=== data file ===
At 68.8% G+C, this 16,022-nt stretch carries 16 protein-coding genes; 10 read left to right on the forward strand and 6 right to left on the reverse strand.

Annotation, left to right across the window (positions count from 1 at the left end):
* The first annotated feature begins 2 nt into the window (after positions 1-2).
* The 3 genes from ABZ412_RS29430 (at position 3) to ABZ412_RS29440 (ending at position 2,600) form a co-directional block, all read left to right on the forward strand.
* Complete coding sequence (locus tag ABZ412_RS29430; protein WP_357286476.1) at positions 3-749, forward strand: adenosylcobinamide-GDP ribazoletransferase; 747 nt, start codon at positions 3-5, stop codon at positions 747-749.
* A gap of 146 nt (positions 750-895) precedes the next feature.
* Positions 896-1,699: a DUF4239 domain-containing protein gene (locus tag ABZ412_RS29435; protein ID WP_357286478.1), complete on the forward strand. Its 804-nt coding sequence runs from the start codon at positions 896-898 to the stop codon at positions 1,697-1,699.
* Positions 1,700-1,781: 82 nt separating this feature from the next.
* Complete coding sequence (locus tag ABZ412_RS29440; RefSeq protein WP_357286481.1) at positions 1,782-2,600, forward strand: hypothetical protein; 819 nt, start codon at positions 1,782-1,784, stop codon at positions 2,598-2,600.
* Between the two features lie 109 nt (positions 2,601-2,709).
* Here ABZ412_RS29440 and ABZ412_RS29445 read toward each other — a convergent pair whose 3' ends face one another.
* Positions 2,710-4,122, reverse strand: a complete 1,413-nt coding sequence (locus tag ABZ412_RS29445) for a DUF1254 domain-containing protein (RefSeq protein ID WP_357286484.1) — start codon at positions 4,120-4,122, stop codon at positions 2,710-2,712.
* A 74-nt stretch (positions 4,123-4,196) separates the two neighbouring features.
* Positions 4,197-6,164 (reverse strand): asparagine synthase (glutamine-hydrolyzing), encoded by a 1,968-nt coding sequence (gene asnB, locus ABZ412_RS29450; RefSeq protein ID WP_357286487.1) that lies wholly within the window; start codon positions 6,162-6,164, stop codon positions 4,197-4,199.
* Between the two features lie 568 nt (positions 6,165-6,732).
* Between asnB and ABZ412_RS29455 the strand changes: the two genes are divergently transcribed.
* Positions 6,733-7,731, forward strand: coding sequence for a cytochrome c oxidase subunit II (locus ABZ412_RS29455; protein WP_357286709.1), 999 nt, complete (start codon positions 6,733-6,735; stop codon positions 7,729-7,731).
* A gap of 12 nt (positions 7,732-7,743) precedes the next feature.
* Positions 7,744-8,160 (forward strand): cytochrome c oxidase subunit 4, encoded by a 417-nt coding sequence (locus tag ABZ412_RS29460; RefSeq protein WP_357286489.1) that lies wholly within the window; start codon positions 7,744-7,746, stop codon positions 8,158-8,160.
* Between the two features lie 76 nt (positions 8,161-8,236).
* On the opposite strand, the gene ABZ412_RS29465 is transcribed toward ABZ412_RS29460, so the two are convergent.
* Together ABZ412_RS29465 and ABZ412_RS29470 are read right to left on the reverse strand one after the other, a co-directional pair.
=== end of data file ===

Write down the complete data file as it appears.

At 68.8% G+C, this 16,022-nt stretch carries 16 protein-coding genes; 10 read left to right on the forward strand and 6 right to left on the reverse strand.

Annotation, left to right across the window (positions count from 1 at the left end):
* The first annotated feature begins 2 nt into the window (after positions 1-2).
* The 3 genes from ABZ412_RS29430 (at position 3) to ABZ412_RS29440 (ending at position 2,600) form a co-directional block, all read left to right on the forward strand.
* Complete coding sequence (locus tag ABZ412_RS29430; protein WP_357286476.1) at positions 3-749, forward strand: adenosylcobinamide-GDP ribazoletransferase; 747 nt, start codon at positions 3-5, stop codon at positions 747-749.
* A gap of 146 nt (positions 750-895) precedes the next feature.
* Positions 896-1,699: a DUF4239 domain-containing protein gene (locus tag ABZ412_RS29435; protein ID WP_357286478.1), complete on the forward strand. Its 804-nt coding sequence runs from the start codon at positions 896-898 to the stop codon at positions 1,697-1,699.
* Positions 1,700-1,781: 82 nt separating this feature from the next.
* Complete coding sequence (locus tag ABZ412_RS29440; RefSeq protein WP_357286481.1) at positions 1,782-2,600, forward strand: hypothetical protein; 819 nt, start codon at positions 1,782-1,784, stop codon at positions 2,598-2,600.
* Between the two features lie 109 nt (positions 2,601-2,709).
* Here ABZ412_RS29440 and ABZ412_RS29445 read toward each other — a convergent pair whose 3' ends face one another.
* Positions 2,710-4,122, reverse strand: a complete 1,413-nt coding sequence (locus tag ABZ412_RS29445) for a DUF1254 domain-containing protein (RefSeq protein ID WP_357286484.1) — start codon at positions 4,120-4,122, stop codon at positions 2,710-2,712.
* A 74-nt stretch (positions 4,123-4,196) separates the two neighbouring features.
* Positions 4,197-6,164 (reverse strand): asparagine synthase (glutamine-hydrolyzing), encoded by a 1,968-nt coding sequence (gene asnB, locus ABZ412_RS29450; RefSeq protein ID WP_357286487.1) that lies wholly within the window; start codon positions 6,162-6,164, stop codon positions 4,197-4,199.
* Between the two features lie 568 nt (positions 6,165-6,732).
* Between asnB and ABZ412_RS29455 the strand changes: the two genes are divergently transcribed.
* Positions 6,733-7,731, forward strand: coding sequence for a cytochrome c oxidase subunit II (locus ABZ412_RS29455; protein WP_357286709.1), 999 nt, complete (start codon positions 6,733-6,735; stop codon positions 7,729-7,731).
* A gap of 12 nt (positions 7,732-7,743) precedes the next feature.
* Positions 7,744-8,160 (forward strand): cytochrome c oxidase subunit 4, encoded by a 417-nt coding sequence (locus tag ABZ412_RS29460; RefSeq protein WP_357286489.1) that lies wholly within the window; start codon positions 7,744-7,746, stop codon positions 8,158-8,160.
* Between the two features lie 76 nt (positions 8,161-8,236).
* On the opposite strand, the gene ABZ412_RS29465 is transcribed toward ABZ412_RS29460, so the two are convergent.
* Together ABZ412_RS29465 and ABZ412_RS29470 are read right to left on the reverse strand one after the other, a co-directional pair.